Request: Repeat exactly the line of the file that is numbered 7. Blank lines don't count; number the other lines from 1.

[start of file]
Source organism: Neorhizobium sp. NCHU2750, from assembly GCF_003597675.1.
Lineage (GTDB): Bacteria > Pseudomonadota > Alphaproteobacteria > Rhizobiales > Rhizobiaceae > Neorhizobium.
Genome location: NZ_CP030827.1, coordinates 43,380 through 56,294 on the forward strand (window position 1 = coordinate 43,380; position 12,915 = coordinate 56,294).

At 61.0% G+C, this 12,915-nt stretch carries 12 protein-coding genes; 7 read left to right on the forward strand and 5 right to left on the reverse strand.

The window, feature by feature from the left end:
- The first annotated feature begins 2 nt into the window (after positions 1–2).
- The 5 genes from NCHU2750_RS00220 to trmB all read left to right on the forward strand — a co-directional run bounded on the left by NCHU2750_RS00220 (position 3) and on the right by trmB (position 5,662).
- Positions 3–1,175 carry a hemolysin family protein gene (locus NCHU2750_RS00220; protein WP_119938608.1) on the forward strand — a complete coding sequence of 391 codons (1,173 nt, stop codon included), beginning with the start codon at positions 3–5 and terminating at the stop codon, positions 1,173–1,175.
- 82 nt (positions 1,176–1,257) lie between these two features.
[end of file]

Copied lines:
- The 5 genes from NCHU2750_RS00220 to trmB all read left to right on the forward strand — a co-directional run bounded on the left by NCHU2750_RS00220 (position 3) and on the right by trmB (position 5,662).